As we have done on numerous occasions before, we turned off the path and headed to the left towards Whernside Tarns, picking up the path that descends into Deepdale and Dentdale beyond. On a previous walk in 2008, we had taken the path into Deepdale that allowed us to pick up the road that led through Dentdale past Whernside Manor towards Cowgill, where we ascended the hill that led to Dent station. On this occasion, we left this path and continued along the back of Whernside Manor. The forest that had previously existed there had now been logged completely and the landscape now bore a somewhat denuded look, though fresh saplings had been planted. We stopped for another tea break at a beck, before continuing. It was then that we saw a pair of alpacas that we had seen at a farm gate on the previous occasion. Strange looking creatures indeed, one brown and the other white, the did not seem shy at all, as curious in in us as we were in them. We eventually reached a bridge that crossed the River Dee at Ewegales Farm camping site (postcode LA10 5RH), just before the village of Cowgill and its beautiful church. From here we followed the road that led past the Sportsmans Inn (postcode LA10 5RG) the led towards Dent Head viaduct.



Along the path across the back of Whernside Manor, where we encountered the alpacas once more - they seemed fascinated by Zoltan as much as he was by them.



Ewegales Farm campsite in Cowgill, close to the River Dee.


The Sportsman's Country Inn on the road just after Cowgill towards Dent Head in Cumbria, at the head of Dentdale in the North Yorkshire National Park.



Whitewashed walls of cottages along the road towards Dent Head.


Just on the opposite side of the road at Dent Head viaduct, a path leads off to the right that takes one past Dent Head Farm (this is where the turkeys are bred, each bearing their own name) just before Mossy Bottom, where the railway enters a tunnel. Following the path through the forest which eventually reaches a clearing, an ascent of the hillside leads to the first of three ventilation shafts, enclosed by a rounded brick construction, leading up from the tunnel below. As the day moved towards late afternoon, we descended the established path towards Blea Moor, passing its Signal Box en route to Ribblehead viaduct. Taking a short cut through a tunnel under the railway line instead, we cut across farmland back towards the bunkhouse at Chapel Le Dale, eventually picking up the path we had set out upon that morning. We had covered a distance of 21 kilometres and our aching bodies and limbs were well aware of that.


Picture courtesy of Zoltan Kiss.



Dent Head viaduct.


Air shafts above the railway tunnel that cuts through the hill at Mossy Bottom, on the Settle - Carlisle railway.


Walking the last leg back to the Old School Bunkhouse, Chapel Le Dale.

We had rushed our walk back in order that we would arrive at the Old Hill Inn on time at 19h30 for dinner, which we had pre-booked, as it was an immensely popular restaurant, not least due to the quality of its food and notable popularity of the desserts created by the resident chef and owner. It was with some sense of disappointment that Zoltan and I were forced to leave Chapel Le Dale the Sunday morning without my vehicle, having secured a lift to Royston with Gordon, a colleague of mine. Fortunately, it was exactly one week later that I returned to fetch it, travelling by train via Doncaster and Leeds to Ribblehead, followed by a short cycle to Ingleton.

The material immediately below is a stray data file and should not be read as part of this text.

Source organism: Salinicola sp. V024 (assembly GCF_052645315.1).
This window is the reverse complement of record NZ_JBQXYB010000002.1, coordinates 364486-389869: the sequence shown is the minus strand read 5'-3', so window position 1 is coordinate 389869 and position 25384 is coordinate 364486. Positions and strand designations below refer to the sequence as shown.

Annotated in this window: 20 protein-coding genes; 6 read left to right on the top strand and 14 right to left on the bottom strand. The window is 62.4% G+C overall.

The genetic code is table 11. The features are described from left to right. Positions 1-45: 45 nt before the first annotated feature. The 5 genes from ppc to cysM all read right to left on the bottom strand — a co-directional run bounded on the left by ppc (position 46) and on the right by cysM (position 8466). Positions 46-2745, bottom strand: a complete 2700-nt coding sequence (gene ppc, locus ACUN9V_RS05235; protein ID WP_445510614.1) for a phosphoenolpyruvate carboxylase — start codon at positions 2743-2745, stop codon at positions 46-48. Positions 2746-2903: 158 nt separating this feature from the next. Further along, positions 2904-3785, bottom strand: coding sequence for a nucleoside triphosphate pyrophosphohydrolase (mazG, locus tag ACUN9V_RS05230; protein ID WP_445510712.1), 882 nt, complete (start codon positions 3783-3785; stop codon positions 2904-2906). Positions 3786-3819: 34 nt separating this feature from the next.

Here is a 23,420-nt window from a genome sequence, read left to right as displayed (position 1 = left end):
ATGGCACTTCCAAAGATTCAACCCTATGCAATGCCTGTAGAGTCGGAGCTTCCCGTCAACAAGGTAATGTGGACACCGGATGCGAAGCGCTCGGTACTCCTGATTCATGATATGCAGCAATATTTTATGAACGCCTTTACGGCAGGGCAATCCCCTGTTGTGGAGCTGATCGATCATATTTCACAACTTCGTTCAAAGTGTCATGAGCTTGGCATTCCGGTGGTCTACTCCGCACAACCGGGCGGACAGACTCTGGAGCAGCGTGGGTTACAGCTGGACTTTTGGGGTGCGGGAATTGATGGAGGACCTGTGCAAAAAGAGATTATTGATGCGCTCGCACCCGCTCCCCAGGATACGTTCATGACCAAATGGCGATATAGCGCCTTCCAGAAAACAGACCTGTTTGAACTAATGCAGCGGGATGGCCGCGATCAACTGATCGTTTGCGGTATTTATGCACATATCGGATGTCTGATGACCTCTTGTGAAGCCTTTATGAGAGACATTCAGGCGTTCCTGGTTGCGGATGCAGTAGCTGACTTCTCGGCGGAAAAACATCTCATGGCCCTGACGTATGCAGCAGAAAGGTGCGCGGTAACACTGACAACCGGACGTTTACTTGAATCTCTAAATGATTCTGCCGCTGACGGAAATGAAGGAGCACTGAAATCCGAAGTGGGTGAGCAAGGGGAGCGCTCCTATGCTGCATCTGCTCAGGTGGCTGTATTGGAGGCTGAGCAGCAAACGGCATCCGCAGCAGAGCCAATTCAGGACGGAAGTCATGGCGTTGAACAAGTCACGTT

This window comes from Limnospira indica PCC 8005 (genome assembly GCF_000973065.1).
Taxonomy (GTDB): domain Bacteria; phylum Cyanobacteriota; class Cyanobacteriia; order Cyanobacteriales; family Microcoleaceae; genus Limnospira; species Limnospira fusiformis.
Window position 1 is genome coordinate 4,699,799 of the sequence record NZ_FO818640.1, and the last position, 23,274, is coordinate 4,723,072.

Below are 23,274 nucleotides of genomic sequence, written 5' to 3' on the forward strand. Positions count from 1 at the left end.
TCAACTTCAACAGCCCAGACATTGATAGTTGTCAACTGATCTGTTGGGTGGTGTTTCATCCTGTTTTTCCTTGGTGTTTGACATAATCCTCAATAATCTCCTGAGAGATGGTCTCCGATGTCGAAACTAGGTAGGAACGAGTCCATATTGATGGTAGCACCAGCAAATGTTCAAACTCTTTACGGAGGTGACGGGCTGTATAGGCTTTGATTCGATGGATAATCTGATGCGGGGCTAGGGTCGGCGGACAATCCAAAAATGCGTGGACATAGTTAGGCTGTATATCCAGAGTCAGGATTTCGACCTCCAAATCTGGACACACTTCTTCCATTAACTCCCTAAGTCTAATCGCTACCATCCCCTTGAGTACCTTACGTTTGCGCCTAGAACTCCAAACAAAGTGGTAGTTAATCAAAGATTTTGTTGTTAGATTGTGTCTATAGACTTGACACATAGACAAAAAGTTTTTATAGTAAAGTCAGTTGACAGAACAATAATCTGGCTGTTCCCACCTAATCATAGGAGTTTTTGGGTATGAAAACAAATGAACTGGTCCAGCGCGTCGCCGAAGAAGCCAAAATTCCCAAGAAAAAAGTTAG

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Descending Whernside towards Deepdale.






Soup of the day served with a home made bread roll and butter.


Baked beetroot and red onion served with mixed leaf and feta cheese salad.


Beetroot and mascarpone risotto topped with Wensleydale cheese.


Creamy Mushroom Risotto topped with shaved parmesan


The Hill Inn Fishcakes served with a crisp salad and sweet chilli sauce.


The Hill Inn Prawn Cocktail—With Marie Rose sauce and apple, served on a bed of dressed mixed leaves.


Mussels Marinara served with a home made bread roll and butter.


Smoked Duck Salad, served with a walnut dressing and Hill Inn chutney


MAIN COURSES           

Lemony Chicken  - Chicken breast flavoured with lemon & herbs, wrapped in bacon & baked in lemon juice and butter, served on a bed of linguine.


Lamb Shank served on a bed of Dauphinoise potatoes, a rich lamb gravy, mint sauce & redcurrant jelly.


Beef casserole – Tender beef cooked in red wine with onions, celery & herbs, flavoured lightly with orange served with or without a pie crust.


Ribeye Steak—served with a chive, garlic, and lemon butter, mushrooms, tomato and chips or new potatoes.

£ 15.75 

Confit of duck – Crisp duck leg served with a  potato and herb mash., rich duck gravy & apple sauce.


Grilled delice of salmon served with a mixed leaf salad, marinated cucumber, mustard and dill crème fraiche and new potatoes.


Seabass Fillets with ribbon vegetables, served with a soy, ginger and garlic sauce on a bed of linguine.


Aubergine and Polenta stack, with Blue cheese and roasted plum tomatoes.


Beetroot and mascarpone risotto topped with Wensleydale cheese.


Creamy Mushroom Risotto topped with shaved parmesan.



 Sticky toffee pudding served with home-made vanilla ice cream or cream.


Lemon tart served with a raspberry coulis and home-made lemon and mascarpone

ice cream.


Chocolate Indulgence - a rich chocolate dessert flavoured with Cointreau & finished with raspberry sauce, chocolate shavings & home-made vanilla ice cream.


Crème Brulée served with an orange salad and home-made orange & yoghurt

 ice cream.


Warm chocolate pudding served with a white chocolate sauce and home-made

vanilla ice cream.


Blueberry tart served with fresh berries, a fruit coulis and home-made

Vanilla ice cream.



All desserts £5.95


Selection of cheeses served with biscuits, home made chutney and grapes.



Selection of home made ice creams:

Choose from: Strawberry, lemon, vanilla, orange or chocolate.

£1.75 per ball